Regardless of whether you have challenged your conviction on appeal, you may petition a Georgia superior court for a Writ of Habeas Corpus, challenging that your sentence violates the Constitutions of the United States or Georgia. In Georgia, you must file a petition for a Writ of Habeas Corpus within four years of your felony convictions having become final (within one year for misdemeanor convictions). When a conviction becomes final depends on what other steps you took to appeal your conviction, if any. Also, some circumstances can extend the time for filing a petition for a Writ of Habeas Corpus.
If you believe you've been illegally detained or imprisoned, you can petition a Georgia court for Habeas Corpus, arguing that your detention violates the Georgia constitution. The statute of limitations for filing a Habeas Corpus petition in Georgia is four years from your conviction.
While some individuals choose to navigate the process themselves, it's important to have a skilled Georgia attorney to represent them. The truth is that filing a petition for a Writ of Habeas Corpus is stressful, so you need someone with the proper knowledge and experience on your side.
At The Bullard Firm, we have extensive experience helping clients overturn criminal convictions on appeal. Our Georgia appeals attorneys understand the laws and procedures of post-conviction hearings. Contact us today and let us know how we can help with your case.
A Writ of Habeas Corpus, which is Latin for “bring a body before the court,” is a petition for a court to review the circumstances of your imprisonment. This petition asks the court to order the government agency that has detained you to meet you in court where you will be able to argue the position alleged in the petition - that your sentence is in violation of the State or U.S. Constitution.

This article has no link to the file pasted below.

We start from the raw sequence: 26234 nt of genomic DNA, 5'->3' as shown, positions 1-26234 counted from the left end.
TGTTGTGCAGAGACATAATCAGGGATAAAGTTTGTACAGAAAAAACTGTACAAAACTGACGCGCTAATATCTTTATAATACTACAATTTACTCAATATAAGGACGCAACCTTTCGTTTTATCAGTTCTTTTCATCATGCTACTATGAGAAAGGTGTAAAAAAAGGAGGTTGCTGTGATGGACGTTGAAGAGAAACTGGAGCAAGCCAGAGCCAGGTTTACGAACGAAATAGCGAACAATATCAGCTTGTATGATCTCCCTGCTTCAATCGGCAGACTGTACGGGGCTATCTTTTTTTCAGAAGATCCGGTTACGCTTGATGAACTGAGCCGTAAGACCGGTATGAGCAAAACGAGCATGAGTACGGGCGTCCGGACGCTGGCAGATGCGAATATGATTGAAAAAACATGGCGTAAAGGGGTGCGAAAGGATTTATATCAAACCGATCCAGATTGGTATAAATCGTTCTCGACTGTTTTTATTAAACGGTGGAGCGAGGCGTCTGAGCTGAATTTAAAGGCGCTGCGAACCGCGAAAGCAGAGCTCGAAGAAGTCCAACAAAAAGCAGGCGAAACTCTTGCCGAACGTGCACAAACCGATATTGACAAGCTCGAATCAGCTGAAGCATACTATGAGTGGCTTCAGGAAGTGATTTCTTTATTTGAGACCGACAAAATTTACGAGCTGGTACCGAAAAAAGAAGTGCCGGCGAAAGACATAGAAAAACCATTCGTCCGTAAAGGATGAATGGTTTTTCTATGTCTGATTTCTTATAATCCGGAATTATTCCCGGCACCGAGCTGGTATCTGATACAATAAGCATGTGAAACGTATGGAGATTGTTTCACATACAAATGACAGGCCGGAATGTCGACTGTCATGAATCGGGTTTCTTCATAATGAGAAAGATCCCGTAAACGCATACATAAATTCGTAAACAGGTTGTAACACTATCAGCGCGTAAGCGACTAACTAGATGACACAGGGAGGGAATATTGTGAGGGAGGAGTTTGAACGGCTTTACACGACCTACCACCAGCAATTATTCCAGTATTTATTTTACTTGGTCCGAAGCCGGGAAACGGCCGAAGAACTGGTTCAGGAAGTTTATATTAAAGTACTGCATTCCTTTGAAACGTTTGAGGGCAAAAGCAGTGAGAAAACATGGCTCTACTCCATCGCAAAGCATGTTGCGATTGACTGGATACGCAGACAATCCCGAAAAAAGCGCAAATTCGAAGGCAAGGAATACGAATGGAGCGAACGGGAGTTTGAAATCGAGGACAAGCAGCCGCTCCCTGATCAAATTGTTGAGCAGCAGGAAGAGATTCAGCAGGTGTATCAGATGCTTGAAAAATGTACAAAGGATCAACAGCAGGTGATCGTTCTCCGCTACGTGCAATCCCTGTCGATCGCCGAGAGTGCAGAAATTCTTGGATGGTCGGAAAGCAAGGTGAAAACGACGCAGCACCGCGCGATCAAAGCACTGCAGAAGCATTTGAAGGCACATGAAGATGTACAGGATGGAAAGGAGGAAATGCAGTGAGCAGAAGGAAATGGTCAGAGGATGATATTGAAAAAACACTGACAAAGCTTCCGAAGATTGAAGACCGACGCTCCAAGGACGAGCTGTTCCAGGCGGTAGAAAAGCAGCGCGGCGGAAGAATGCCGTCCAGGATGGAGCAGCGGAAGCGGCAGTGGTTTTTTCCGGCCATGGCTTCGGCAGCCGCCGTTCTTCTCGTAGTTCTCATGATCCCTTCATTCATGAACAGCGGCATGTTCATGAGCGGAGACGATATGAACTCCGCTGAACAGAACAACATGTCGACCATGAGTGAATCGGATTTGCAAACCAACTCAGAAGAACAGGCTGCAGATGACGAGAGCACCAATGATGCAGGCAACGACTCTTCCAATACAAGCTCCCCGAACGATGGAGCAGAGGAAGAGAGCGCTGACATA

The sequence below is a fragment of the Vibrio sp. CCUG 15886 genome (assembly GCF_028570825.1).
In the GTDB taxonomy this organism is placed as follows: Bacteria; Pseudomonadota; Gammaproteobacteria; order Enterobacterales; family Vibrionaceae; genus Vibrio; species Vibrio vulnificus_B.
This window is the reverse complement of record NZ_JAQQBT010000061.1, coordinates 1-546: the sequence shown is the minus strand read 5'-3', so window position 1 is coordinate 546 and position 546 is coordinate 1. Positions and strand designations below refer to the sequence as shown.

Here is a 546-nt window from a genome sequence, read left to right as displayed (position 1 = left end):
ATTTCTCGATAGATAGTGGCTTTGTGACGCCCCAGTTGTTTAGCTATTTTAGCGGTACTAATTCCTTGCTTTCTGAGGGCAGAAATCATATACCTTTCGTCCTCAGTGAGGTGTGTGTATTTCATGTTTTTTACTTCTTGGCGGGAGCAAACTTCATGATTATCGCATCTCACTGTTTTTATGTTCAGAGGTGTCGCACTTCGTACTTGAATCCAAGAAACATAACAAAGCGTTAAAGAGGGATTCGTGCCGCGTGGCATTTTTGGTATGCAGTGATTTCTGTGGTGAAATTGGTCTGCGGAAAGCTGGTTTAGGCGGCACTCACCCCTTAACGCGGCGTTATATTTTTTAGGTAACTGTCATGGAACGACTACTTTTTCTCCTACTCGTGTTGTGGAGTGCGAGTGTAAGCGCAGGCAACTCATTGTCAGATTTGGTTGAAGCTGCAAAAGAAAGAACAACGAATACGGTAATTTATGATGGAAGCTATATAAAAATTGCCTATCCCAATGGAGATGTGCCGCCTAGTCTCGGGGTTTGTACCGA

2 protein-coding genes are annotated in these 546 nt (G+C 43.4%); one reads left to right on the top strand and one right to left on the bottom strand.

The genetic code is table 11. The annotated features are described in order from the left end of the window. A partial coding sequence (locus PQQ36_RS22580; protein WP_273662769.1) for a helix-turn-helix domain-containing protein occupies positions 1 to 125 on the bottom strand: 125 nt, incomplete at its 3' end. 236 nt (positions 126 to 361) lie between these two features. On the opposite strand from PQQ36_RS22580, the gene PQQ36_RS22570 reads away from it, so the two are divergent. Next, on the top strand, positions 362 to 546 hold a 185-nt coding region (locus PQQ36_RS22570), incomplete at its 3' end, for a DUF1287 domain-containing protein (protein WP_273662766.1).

The court will review the petition. If the petition is approved, then the government agency responsible for your detention must prove that your imprisonment is lawful and that the duration and conditions are appropriate. In addition, the government agency will need to prove that the conditions of your detention do not violate your civil rights.
Federal enforcement agencies that may be challenged by a Writ of Habeas Corpus include the Drug Enforcement Agency, the Federal Bureau of Investigations, Immigration and Customs Enforcement, or U.S. Marshals Service.
A writ of Habeas Corpus is a basic right in the U.S. Constitution that protects individual freedom from arbitrary executive power. Derived from Latin, Habeas Corpus is an important legal instrument that means "bring a body before the court." It's a petition to bring the person before the court to review the circumstances of their detention.
The process of a Habeas Corpus petition is more limited than that of appeals and addresses limited constitutional issues. Your attorney will evaluate your case's circumstances to determine if you have a cause for Habeas Corpus relief in Georgia.